Brian Grubb after the learning curve spreading his wings (photo: Mathis)

Alliance: You’ve been riding behind the boat for a while. When did you start wakeskating and when was the first time you tried wakesurfing?

Brian: I grew up riding behind the boat, doing a little bit of everything. I first started wakeskating in high school when I started seeing Scott Byerly and Thomas Horrell doing it in the mags. We put grip tape on a WakeTech Flight69 board, and that was the first time I tried skating. We would slam one side of the boat with people back then to wake surf, too, on just normal surfboards. I learned how to ride frontside before backside because it took so long to switch the weight from one side to the other.

A: Being a longtime athlete for Malibu Boats, what significant changes have you seen in their boats that have enhanced wakesurfing?

B: Malibu has been building awesome wake boats for decades but they changed the entire boating industry when they introduced the SurfGate in 2011. We no longer needed to overweight one side of the boat to make a wave to surf, and that really was a game changer. I know I started boat surfing a lot more once I got my first Malibu with SurfGate because I could just leave the boat weighted the same as when I skate and press a button to make the wave. Malibu created the surf boat and still has the best waves in the industry.

The wakesurf game was changed with SurfGate (photo: Mathis)

A: Have you ever competed in wakesurfing? Do you plan to?

B: I’ve competed a few times but never really had much fun in that space. I went to the Worlds a few years ago and it was not a good experience. Seems like some of the people that ride those events take wakesurfing way too seriously for me. It’s something I’ve always done for fun and I prefer to keep it that way. I chief-judged the WWA Surf Nationals last year and have been helping the WWA move forward with producing more fun boat surfing competitions this year and in the future.

A: Besides the speed, what are some similarities and differences between wakeskating and wakesurfing?

B: There are some similarities between the two sports, for sure, and that was my draw to start surfing skimboards behind the boat many years ago. A lot of the tricks you see are done in both sports, but they are a lot different as well. Wakeskating is much more diverse because you can ride behind boats, skis and cables and hit winch spots and rails. It’s also way harder, and the slams can actually hurt.

Boards on boards (photo: Mathis)

A: You know this one’s coming … what’s up with all the foiling?

B: *laughs* Foiling is one of the most fun things you can do behind the boat and in the ocean! It’s a feeling like nothing else. There is no drag, you can do big wrapping turns and ride any of the rollers behind the boat. I got hooked up with LIFT foils last year and have had a blast trying different wings in different conditions. They make all carbon fiber wings and masts, so the setups are super light and work killer.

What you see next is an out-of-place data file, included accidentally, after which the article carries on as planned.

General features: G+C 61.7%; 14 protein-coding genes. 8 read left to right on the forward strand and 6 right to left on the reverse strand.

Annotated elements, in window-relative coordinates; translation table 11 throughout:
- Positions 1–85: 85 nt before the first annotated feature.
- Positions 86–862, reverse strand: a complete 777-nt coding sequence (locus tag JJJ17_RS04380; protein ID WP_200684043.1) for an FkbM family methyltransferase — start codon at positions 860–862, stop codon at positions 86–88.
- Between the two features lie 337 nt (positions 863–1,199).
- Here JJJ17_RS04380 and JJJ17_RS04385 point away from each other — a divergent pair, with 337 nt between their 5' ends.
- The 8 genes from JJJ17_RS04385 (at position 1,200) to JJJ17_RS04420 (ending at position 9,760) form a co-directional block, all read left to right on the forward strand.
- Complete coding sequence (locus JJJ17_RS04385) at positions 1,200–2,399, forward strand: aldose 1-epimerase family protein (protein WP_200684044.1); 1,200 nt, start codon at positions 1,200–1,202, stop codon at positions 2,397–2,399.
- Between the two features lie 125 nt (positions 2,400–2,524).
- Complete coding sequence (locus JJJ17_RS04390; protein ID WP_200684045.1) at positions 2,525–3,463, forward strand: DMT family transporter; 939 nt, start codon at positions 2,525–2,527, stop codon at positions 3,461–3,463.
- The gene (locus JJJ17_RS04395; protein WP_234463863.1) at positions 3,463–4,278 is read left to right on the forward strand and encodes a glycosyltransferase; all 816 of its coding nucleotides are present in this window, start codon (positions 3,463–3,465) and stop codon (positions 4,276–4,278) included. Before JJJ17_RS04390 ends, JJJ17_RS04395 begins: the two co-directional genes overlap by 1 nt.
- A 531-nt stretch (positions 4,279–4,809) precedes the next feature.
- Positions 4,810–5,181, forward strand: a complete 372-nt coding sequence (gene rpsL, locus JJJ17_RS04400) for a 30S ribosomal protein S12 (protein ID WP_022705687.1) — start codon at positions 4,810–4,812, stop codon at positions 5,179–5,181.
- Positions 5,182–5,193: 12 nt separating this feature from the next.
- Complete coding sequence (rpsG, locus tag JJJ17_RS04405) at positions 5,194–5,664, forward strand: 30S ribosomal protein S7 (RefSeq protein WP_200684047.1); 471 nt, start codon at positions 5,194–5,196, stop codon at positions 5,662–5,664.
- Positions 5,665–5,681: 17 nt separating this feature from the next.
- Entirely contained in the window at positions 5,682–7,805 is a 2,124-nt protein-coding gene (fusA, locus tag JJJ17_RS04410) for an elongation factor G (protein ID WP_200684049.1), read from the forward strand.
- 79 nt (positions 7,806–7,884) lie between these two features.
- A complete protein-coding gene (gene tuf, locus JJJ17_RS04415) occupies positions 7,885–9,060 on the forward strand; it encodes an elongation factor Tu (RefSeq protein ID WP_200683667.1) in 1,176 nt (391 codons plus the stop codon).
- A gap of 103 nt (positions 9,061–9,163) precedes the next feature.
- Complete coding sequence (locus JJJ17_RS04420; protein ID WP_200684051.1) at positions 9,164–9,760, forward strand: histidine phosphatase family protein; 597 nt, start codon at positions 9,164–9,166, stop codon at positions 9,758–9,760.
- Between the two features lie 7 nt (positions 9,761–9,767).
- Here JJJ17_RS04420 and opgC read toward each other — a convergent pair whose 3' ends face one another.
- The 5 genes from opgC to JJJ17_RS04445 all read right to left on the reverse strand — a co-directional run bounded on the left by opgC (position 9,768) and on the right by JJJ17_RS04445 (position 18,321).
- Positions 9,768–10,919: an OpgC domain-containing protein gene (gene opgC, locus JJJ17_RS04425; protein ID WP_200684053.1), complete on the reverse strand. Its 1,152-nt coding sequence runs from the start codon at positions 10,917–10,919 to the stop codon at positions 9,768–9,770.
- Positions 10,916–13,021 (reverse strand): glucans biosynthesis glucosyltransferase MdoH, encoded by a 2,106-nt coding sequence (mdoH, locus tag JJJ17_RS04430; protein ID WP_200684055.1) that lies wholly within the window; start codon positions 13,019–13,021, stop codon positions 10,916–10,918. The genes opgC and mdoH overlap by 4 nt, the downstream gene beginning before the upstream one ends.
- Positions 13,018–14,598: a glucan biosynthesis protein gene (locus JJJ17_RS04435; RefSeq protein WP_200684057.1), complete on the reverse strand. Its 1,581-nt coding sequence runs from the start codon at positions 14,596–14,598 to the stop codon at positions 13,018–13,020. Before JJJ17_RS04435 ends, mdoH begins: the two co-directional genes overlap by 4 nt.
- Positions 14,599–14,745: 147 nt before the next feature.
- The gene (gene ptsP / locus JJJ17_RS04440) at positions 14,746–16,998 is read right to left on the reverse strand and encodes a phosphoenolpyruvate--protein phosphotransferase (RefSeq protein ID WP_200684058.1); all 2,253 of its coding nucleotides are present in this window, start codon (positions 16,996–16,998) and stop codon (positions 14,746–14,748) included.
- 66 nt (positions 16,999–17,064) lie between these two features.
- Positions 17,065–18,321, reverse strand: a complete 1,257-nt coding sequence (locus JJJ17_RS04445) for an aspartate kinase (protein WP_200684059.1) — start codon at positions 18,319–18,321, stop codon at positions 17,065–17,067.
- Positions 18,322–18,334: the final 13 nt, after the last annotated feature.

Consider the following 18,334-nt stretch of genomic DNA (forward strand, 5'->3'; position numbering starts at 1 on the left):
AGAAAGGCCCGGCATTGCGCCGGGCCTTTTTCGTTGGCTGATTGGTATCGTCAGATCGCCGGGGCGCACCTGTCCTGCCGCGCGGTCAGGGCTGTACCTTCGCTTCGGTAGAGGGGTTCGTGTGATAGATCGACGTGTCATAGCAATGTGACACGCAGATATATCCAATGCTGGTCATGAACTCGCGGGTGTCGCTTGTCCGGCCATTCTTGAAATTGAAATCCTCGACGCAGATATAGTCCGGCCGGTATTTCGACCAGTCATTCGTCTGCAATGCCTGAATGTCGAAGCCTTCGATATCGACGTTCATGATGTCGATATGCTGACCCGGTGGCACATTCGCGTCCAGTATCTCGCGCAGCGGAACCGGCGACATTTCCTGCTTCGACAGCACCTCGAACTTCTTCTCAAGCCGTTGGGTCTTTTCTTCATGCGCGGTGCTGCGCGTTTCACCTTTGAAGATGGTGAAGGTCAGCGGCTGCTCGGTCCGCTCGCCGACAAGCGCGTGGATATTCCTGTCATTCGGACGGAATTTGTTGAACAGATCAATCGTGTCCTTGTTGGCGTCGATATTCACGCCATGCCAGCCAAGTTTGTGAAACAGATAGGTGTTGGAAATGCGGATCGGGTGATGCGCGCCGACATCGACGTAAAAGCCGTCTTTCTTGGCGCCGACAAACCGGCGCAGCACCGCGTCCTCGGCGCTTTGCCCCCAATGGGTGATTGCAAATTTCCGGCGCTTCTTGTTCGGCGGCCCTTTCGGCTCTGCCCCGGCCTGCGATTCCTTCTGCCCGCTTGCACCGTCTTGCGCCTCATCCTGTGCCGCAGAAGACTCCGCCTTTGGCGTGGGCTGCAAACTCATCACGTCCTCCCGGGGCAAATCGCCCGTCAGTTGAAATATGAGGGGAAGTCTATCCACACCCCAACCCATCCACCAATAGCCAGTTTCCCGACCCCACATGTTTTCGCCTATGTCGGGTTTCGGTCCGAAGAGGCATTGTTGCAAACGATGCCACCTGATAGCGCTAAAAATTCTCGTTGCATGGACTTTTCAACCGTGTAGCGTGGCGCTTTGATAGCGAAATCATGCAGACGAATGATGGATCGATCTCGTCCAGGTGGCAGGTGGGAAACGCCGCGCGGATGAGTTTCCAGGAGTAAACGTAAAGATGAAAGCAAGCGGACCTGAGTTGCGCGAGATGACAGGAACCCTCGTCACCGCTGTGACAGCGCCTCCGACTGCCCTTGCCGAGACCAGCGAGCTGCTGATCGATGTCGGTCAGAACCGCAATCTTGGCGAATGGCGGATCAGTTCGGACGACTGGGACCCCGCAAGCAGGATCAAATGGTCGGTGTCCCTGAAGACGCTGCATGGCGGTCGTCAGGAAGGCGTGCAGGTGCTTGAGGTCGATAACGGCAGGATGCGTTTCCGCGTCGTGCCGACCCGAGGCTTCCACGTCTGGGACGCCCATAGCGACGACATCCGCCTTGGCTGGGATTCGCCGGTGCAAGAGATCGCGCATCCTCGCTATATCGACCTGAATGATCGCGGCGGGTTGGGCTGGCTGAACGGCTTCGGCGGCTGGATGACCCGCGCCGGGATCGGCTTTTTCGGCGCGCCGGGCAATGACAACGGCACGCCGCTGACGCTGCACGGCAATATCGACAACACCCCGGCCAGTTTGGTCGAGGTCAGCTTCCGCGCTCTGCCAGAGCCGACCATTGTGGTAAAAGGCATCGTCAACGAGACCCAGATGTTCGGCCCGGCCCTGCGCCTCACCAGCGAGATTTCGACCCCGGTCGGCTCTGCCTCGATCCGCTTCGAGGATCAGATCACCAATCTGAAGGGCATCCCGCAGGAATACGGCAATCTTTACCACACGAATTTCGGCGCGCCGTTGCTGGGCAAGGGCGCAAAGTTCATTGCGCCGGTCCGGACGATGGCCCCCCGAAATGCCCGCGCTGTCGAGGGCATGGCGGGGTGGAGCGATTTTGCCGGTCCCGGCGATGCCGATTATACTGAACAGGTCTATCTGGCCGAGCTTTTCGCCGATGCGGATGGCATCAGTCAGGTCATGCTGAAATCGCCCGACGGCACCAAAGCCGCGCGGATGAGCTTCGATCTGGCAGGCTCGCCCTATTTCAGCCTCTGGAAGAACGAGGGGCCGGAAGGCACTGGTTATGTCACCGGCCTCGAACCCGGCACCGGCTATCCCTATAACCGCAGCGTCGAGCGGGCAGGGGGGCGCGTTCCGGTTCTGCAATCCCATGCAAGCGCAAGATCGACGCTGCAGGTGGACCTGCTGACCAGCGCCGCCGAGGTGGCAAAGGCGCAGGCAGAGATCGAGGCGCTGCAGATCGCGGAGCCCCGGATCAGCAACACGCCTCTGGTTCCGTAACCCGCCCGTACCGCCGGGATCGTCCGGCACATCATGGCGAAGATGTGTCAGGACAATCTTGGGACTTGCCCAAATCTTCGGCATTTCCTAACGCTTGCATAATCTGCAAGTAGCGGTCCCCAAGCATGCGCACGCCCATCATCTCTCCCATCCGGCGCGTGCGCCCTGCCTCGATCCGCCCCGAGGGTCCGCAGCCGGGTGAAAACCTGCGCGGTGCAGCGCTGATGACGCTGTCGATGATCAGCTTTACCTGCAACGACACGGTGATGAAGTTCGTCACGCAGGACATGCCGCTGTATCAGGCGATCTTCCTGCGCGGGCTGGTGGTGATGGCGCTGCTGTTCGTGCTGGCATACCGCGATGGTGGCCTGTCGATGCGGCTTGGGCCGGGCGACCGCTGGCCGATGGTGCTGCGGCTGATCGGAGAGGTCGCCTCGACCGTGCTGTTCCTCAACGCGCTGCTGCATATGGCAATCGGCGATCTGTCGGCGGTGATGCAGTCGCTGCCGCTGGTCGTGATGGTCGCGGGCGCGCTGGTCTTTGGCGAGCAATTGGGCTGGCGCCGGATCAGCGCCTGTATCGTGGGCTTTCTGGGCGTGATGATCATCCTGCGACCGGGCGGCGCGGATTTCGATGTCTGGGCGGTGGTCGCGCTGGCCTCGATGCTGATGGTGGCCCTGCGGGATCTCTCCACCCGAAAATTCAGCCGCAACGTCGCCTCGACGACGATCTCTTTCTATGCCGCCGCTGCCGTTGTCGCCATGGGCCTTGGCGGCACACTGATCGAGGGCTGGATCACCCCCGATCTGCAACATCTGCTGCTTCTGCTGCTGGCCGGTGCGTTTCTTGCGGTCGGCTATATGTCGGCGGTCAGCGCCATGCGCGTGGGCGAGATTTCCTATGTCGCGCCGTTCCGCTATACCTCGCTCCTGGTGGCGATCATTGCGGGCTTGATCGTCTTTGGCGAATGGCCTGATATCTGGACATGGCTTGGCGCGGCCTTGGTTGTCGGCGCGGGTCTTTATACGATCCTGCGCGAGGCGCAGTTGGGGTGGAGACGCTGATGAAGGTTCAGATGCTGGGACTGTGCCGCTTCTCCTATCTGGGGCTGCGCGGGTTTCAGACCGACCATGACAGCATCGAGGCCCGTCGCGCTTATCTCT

A: What is your favorite thing about foiling that may convince the haters to give it a try?

B: Well, the only people that I’ve run into that hate foiling are people that haven’t tried it or people that can’t do it! It’s not easy like wakesurfing, and takes most people a few days to really get the hang of it. But that’s one of the things I like about it – it’s a challenge and rewarding for people to learn it and start flying. My favorite thing about foiling behind the boat is doing fast turns, cruising around to all the different rollers behind the boat and getting 20-minute rides!

A: Where do you see wakesurfing a few years from now?

B: It’s hard to say where wakesurfing will be in a few years. Obviously, all the boat companies are committed to building surf boats so there will be no shortage of waves to get on. Hopefully, boat surfing will continue to bring lots of people into wake sports in the future, as it has over the last decade. For me, I just want to continue riding different boards and progressing with new stuff like foiling. Like I’ve been riding the Hyperlite 3’9” Shim grom board a lot lately, and having a lot of fun with the small board. Feels like a wakeskate.

Zero drag (photo: Mathis)

A: As an avid ocean surfer, how does wakesurfing/foiling help you in that world?

B: I think surfing and foiling behind the boat can definitely help your skills in the ocean, and vice versa. On my 23LSV, I can make a huge, long wave that is basically the same every time I set it up, and it’s endless! The boat does all the work and you can just enjoy the fun part of surfing. When you’re in the ocean, it’s always different and always changing. Most of ocean surfing is paddling and positioning and you don’t need any of that behind the boat. I surfed more days last year in Florida than probably ever because I had my foil to ride. I’d normally never go to the beach to surf when it’s two feet and onshore winds, but on my LIFT foil those conditions are super fun.

A: Do you see wakesurfing/foiling helping the watersports community grow?

B: Yeah, of course it’s going to help. We are boaters that don’t like to just drive around in the boat, we want to get behind it and have some fun. Wakesurfing has brought more people into watersports than any other boat sport in the last decade and I think that will continue. I have my fingers crossed that wakeskating will have a resurgence in the near future too!

A: The sun is about to set and you’ve got time for one: skydive, wakeskate, wakesurf or foil?

B: It’d be tough to pick just one. When Collin Harrington lived in Florida, we would do this thing he started calling the Florida Ultimate. Surf dawn patrol in the morning at the beach, do a couple of skydives around lunch time and be on the boat riding at sunset. That always made for a good day!

Bringing that wakeskate flavor (photo: Mathis)